Whether you are visiting to see the massive evergreen forests, fly over the glaciers or tundras or simply marvel at the scale of the tallest peak in the United States, the sights of Denali National Park will leave you speechless and in awe. 

Grand Canyon National Park

The Grand Canyon is a massive natural feature covering an area of well over one million acres in size. At its deepest point, it is roughly 6,000 feet from the edge of the gorge to the bottom and at its widest point, nearly 18 miles wide!

Over 6 million people visit this stunning park annually, so you will want to plan ahead for your visit to secure lodging and any tours. 

You’ll find plenty of hiking, helicopter tours, whitewater rafting, sunset watching, and stargazing galore. 

Acadia National Park

Acadia National Park is one of the top national parks in the US, but because it’s so far “out of the way” it often goes unnoticed. Acadia is found in Maine, located primarily on Mt. Desert Island, and it is simply gorgeous. 
 
The park spans 49,052 acres, with rugged coastal cliffs that scream “this is Maine!”, towering pines, and epic sunsets. It’s really a stunning destination for the nature lover. 
 
Hiking is definitely one of the top things to do in Acadia National Park, with so many fantastic options. The Beehive is a particularly fun hike for those who aren’t afraid of heights! You’ll climb along a steep rock face, often feeling like you’re on the edge itself. Of course, you’re not, and this is definitely hiking, and not rock climbing, but you’ll climb using stairs, metal rails, and handholds that have been placed there to help hikers on their way. It’s genuinely the most fun I’ve ever had on a hike.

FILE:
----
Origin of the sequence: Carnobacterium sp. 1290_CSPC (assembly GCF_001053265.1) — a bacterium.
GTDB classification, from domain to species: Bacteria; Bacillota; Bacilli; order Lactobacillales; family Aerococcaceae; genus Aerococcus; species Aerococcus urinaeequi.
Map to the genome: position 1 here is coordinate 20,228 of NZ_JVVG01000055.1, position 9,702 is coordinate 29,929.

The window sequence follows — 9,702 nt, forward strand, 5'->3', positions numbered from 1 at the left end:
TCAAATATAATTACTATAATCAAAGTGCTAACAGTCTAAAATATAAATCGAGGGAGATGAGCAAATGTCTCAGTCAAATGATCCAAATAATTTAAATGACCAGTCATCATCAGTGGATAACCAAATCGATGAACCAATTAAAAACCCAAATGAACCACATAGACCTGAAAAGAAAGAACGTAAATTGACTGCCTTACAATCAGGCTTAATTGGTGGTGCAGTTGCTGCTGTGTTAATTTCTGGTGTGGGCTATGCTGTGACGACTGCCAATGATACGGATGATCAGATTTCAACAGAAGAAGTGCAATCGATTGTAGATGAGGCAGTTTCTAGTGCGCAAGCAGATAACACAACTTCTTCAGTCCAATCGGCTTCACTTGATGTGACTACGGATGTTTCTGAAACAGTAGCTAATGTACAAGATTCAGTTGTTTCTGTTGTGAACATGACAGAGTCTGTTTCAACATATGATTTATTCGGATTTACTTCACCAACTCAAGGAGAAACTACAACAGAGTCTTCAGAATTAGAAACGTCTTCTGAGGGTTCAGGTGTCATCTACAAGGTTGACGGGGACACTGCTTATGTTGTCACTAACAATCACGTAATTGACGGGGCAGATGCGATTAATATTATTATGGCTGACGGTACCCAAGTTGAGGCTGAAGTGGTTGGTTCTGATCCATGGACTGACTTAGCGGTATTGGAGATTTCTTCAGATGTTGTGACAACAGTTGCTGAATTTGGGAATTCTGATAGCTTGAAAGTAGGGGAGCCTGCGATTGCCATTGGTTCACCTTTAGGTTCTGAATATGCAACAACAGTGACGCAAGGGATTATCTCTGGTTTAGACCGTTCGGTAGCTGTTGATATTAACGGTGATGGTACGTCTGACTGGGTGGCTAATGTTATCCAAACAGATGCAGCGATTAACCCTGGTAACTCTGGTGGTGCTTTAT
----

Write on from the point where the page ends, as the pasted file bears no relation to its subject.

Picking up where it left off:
Don’t miss Thunder Hole, either, a natural rock formation which, during high tides, experiences intense crashing waves. If you’re lucky, you’ll hear the loud “booming” sound this creates. Either way, you’ll see some impressive splashes.

Finally, you’ll want to be sure to catch a sunrise from the top of Cadillac Mountain. This is the tallest peak along the Northeastern seaboard, and also the very first place on the continent where you can see the sunrise for much of the year. 
 
Amy Hartle, Two Drifters
 
 
Dry Tortugas 
 
Located in the Gulf of Mexico and about 70 miles south of Key West is Dry Tortugas National Park. It is unlike any other National Park in the USA because 99% of the park is actually underwater.  Additionally, it is remote and difficult to get to as you can only access it via boat or seaplane.  However, this should not discourage you from visiting. On the contrary, its remoteness is part of the appeal, and the journey to get there is a part of the adventure. 
 
Speaking of the journey, if you are planning a day trip to Dry Tortugas then I highly recommend arriving by seaplane. Not only does it save you time but it is a thrilling ride with incredible views. It is more expensive than the Ferry, so if you have budget restraints this option is not for you. Pro tip: Book early because there is limited availability and flights fill up fast.  Additionally, select either the first or last flight of the day in order to enjoy some time on the Island without the crowds that arrive via Ferry.